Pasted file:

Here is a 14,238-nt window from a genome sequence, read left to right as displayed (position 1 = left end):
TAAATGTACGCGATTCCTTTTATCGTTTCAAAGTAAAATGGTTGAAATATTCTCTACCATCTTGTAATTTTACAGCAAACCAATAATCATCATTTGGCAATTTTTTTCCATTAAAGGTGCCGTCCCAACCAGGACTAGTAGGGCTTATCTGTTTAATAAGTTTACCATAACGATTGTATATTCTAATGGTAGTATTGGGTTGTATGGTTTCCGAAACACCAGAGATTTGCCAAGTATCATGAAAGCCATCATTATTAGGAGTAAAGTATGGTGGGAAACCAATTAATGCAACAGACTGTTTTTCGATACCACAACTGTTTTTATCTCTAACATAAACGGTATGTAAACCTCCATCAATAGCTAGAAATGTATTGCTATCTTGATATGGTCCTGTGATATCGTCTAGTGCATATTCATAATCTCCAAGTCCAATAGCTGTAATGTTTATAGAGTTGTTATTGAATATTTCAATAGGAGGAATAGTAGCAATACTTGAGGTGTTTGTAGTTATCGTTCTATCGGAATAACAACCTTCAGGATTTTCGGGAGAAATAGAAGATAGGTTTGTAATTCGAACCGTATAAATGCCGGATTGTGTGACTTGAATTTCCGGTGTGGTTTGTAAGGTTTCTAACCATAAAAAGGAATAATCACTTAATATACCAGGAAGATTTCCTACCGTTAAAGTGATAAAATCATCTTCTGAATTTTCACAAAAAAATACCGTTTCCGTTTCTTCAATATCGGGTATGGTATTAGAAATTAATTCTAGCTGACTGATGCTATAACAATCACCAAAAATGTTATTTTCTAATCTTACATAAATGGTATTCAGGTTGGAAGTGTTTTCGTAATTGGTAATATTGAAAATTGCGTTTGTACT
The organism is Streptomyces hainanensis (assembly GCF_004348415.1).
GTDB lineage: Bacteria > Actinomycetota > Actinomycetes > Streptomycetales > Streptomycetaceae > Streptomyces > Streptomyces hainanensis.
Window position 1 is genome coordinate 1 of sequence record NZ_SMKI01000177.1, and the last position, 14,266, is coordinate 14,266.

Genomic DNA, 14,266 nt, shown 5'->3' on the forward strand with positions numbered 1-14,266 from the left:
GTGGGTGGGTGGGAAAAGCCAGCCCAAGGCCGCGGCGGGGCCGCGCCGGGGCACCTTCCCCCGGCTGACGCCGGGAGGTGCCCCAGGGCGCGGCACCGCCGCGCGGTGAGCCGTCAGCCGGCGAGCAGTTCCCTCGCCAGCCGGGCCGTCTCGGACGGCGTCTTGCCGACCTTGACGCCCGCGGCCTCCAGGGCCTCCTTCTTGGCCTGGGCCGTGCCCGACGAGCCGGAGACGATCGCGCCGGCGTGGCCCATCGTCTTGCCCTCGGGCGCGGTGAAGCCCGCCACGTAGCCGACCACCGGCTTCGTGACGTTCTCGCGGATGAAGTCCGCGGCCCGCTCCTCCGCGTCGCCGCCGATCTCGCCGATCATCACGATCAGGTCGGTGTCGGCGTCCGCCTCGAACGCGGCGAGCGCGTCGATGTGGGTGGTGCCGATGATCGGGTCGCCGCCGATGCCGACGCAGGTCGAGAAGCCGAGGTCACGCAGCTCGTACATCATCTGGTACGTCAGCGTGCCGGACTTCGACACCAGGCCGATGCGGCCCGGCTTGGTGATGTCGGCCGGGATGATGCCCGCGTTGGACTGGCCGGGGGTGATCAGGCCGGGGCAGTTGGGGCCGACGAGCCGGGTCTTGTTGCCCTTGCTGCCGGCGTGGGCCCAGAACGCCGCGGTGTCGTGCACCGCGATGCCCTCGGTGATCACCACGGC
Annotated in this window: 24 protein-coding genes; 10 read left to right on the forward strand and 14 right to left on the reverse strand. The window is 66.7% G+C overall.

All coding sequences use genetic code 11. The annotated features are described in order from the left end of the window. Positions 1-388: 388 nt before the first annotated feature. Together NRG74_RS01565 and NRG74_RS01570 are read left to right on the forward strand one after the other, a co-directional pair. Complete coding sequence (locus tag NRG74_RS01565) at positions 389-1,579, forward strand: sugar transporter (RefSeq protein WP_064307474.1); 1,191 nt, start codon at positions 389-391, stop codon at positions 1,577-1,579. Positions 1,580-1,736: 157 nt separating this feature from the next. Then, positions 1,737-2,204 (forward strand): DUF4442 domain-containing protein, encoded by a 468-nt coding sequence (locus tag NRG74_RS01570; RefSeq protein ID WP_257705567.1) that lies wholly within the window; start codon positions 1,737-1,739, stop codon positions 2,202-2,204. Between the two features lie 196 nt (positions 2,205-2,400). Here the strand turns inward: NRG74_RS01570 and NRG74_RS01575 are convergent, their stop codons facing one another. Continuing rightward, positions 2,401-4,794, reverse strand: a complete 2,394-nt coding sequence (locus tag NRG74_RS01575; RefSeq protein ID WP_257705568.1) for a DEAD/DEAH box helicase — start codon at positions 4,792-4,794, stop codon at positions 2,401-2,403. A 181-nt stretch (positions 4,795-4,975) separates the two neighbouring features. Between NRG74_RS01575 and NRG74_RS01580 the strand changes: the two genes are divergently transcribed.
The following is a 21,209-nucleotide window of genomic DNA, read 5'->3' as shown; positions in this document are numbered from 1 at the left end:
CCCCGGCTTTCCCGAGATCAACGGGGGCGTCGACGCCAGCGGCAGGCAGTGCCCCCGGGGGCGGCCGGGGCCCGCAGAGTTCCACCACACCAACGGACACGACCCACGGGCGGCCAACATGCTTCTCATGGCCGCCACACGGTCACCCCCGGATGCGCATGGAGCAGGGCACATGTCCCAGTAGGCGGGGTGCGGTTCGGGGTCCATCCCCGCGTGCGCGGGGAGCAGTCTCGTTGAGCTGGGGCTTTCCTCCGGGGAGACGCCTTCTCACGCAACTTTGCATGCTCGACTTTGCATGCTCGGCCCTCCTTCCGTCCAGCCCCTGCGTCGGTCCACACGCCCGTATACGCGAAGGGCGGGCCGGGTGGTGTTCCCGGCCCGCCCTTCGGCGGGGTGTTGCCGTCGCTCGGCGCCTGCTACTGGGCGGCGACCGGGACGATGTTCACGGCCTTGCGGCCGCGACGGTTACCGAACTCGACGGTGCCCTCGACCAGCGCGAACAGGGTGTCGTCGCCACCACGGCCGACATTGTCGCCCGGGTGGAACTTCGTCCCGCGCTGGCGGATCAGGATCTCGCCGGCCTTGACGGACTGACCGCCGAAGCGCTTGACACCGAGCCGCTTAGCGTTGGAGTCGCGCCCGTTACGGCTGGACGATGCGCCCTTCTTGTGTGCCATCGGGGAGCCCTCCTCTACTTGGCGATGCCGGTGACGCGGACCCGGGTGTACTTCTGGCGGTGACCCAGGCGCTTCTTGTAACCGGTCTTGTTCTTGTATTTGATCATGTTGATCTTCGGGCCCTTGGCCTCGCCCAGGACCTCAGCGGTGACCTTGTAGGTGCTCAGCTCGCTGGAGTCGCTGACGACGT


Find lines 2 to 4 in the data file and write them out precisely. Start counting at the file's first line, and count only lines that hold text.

TAAATGTACGCGATTCCTTTTATCGTTTCAAAGTAAAATGGTTGAAATATTCTCTACCATCTTGTAATTTTACAGCAAACCAATAATCATCATTTGGCAATTTTTTTCCATTAAAGGTGCCGTCCCAACCAGGACTAGTAGGGCTTATCTGTTTAATAAGTTTACCATAACGATTGTATATTCTAATGGTAGTATTGGGTTGTATGGTTTCCGAAACACCAGAGATTTGCCAAGTATCATGAAAGCCATCATTATTAGGAGTAAAGTATGGTGGGAAACCAATTAATGCAACAGACTGTTTTTCGATACCACAACTGTTTTTATCTCTAACATAAACGGTATGTAAACCTCCATCAATAGCTAGAAATGTATTGCTATCTTGATATGGTCCTGTGATATCGTCTAGTGCATATTCATAATCTCCAAGTCCAATAGCTGTAATGTTTATAGAGTTGTTATTGAATATTTCAATAGGAGGAATAGTAGCAATACTTGAGGTGTTTGTAGTTATCGTTCTATCGGAATAACAACCTTCAGGATTTTCGGGAGAAATAGAAGATAGGTTTGTAATTCGAACCGTATAAATGCCGGATTGTGTGACTTGAATTTCCGGTGTGGTTTGTAAGGTTTCTAACCATAAAAAGGAATAATCACTTAATATACCAGGAAGATTTCCTACCGTTAAAGTGATAAAATCATCTTCTGAATTTTCACAAAAAAATACCGTTTCCGTTTCTTCAATATCGGGTATGGTATTAGAAATTAATTCTAGCTGACTGATGCTATAACAATCACCAAAAATGTTATTTTCTAATCTTACATAAATGGTATTCAGGTTGGAAGTGTTTTCGTAATTGGTAATATTGAAAATTGCGTTTGTACT
The organism is Streptomyces hainanensis (assembly GCF_004348415.1).
GTDB lineage: Bacteria > Actinomycetota > Actinomycetes > Streptomycetales > Streptomycetaceae > Streptomyces > Streptomyces hainanensis.